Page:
I have a girl crush. Her name is Lydia and she’s gorgeous.
But here is the thing about my girl crush; she could crush me. She’s a 2,000-pound, 14-foot-long Great White Shark.
Lydia the shark was fitted with a satellite tag a year ago, off the coast of Florida, as part of the Ocearch scientific project.
I produced an interview about her in March and since then I’ve been obsessed with following her tracker on the Ocearch website. I like to see what part of the Atlantic she’s swimming in and I think about what she could be eating there.
(Another of Andrea's animal crushes was one of our top stories of 2014. Check out the Ecuadoran mutt that broke the Internet.)
She seems to enjoy spending time in the warm waters of the Caribbean but then shoots up north to the cool waters off of Canada.
Lydia can swim hundreds of miles in a day.
She's logged more than 27,000 miles since she was tagged.
That’s how Lydia became famous. She was the first white shark documented making a trans-Atlantic crossing.
Greg Skomal, a senior scientist with the Massachusetts Division of Marine Fisheries, was a member of the team of scientists that tagged Lydia.
Skomal’s team used a custom-built 75,000 pound-capacity hydraulic platform to safely lift mature sharks from the water.
The scientists took tissue samples, blood samples and even did an ultrasound on Lydia — all while the shark was awake on their boat.
At the time, Skomal didn’t see any pups inside of Lydia, but he told me Lydia can choose when she wants to have pups.
“Many shark species are actually capable of storing sperm — so a male and a female could mate and it doesn't mean that the female is going to get pregnant right away. What that means is that she's capable of storing the sperm, keeping the [sperm] alive and then fertilizing her eggs at a later date. So it's entirely plausible that Lydia was storing sperm, fertilized her eggs and then became pregnant. Of course, we'll never know if that actually happened.”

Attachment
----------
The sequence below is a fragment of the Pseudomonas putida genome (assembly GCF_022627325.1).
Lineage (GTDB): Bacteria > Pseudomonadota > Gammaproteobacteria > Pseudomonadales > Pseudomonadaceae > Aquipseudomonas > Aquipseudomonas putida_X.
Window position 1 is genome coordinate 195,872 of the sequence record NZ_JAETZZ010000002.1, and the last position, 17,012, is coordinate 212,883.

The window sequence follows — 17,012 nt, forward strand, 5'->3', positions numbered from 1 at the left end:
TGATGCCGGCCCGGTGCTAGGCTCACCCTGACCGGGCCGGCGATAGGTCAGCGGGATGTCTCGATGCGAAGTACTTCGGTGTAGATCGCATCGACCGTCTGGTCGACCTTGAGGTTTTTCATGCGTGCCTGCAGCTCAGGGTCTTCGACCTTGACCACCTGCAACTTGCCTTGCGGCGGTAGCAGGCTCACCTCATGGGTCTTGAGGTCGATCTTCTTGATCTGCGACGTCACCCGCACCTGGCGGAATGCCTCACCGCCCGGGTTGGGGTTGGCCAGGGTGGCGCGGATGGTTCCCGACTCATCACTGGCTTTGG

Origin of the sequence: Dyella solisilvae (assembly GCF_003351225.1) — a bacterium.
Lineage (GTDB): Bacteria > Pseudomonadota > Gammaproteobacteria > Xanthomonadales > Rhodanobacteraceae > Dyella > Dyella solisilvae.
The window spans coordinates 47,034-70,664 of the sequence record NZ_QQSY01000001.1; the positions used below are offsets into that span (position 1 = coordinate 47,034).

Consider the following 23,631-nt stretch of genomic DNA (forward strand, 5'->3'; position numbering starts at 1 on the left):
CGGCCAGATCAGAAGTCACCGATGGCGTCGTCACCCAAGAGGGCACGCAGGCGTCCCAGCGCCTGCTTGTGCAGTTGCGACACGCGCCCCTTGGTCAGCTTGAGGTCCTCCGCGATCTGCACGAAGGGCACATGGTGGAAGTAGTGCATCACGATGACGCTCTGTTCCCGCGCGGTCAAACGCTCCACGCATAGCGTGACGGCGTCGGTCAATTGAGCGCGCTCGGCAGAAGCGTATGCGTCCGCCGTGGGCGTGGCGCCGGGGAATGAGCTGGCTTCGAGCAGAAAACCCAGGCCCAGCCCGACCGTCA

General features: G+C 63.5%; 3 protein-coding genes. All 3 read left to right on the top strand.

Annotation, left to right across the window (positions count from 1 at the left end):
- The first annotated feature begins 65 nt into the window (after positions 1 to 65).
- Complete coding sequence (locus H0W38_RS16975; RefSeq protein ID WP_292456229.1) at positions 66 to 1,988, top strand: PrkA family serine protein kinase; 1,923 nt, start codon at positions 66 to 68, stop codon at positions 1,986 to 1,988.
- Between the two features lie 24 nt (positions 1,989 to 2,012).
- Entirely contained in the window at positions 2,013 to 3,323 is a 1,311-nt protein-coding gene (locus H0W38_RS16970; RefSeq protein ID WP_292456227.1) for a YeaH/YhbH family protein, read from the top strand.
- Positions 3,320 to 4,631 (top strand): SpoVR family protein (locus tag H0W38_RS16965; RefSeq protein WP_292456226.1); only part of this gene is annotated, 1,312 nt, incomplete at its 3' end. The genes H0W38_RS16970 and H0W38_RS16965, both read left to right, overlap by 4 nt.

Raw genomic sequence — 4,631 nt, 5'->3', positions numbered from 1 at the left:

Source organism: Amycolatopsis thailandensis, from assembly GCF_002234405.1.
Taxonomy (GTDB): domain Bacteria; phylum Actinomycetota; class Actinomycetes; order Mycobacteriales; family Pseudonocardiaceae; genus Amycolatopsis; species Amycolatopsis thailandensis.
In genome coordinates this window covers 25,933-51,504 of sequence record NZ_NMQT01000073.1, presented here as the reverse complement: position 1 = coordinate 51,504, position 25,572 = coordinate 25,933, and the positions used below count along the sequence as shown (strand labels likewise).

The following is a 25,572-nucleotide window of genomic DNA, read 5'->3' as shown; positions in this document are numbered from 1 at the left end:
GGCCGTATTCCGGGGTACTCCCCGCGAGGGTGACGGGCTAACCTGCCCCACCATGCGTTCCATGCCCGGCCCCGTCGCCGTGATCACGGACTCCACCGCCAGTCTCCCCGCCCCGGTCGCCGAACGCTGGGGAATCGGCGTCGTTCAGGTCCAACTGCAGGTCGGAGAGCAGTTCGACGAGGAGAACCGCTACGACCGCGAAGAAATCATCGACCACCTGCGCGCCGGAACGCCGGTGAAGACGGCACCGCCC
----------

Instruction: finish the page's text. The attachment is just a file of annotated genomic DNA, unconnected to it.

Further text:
Skomal also explained to me why there are weeks, and sometimes months, when Lydia doesn’t “ping” on the shark tracker.
“The way the technology works, is for these sharks to actually communicate with the satellite, the dorsal fin needs to come out of the water. That means they need to be really right at the surface. So if Lydia doesn't come to the surface, then we're not hearing from her and for those periods of time — whether it be two weeks or six weeks — that tells us that she's diving and she's diving deep."
Sharks can dive down to depths of nearly 4,000 feet.
Right now, Lydia is up near the surface. She's currently swimming off the coast of Newfoundland. It's the second time she's made the trip there since she's been tagged. Skomal told me it’s one of the patterns that researchers have noted since she was tagged.
He says even though they know where she goes, they don't know why. It remains a mystery as to what compels her to travel such long distances.
And then Skomal told me something that broke my heart.
The satellite tag attached to Lydia’s dorsal fin is run by a battery. And when the battery dies, so does the tracker.
In the meantime, I'll keep checking the tracker to follow Lydia.
And now that she has so many fans around the world, Lydia even has a Twitter account.
@RockStarLydia Twitter account
Swim on, Lydia. Swim on.
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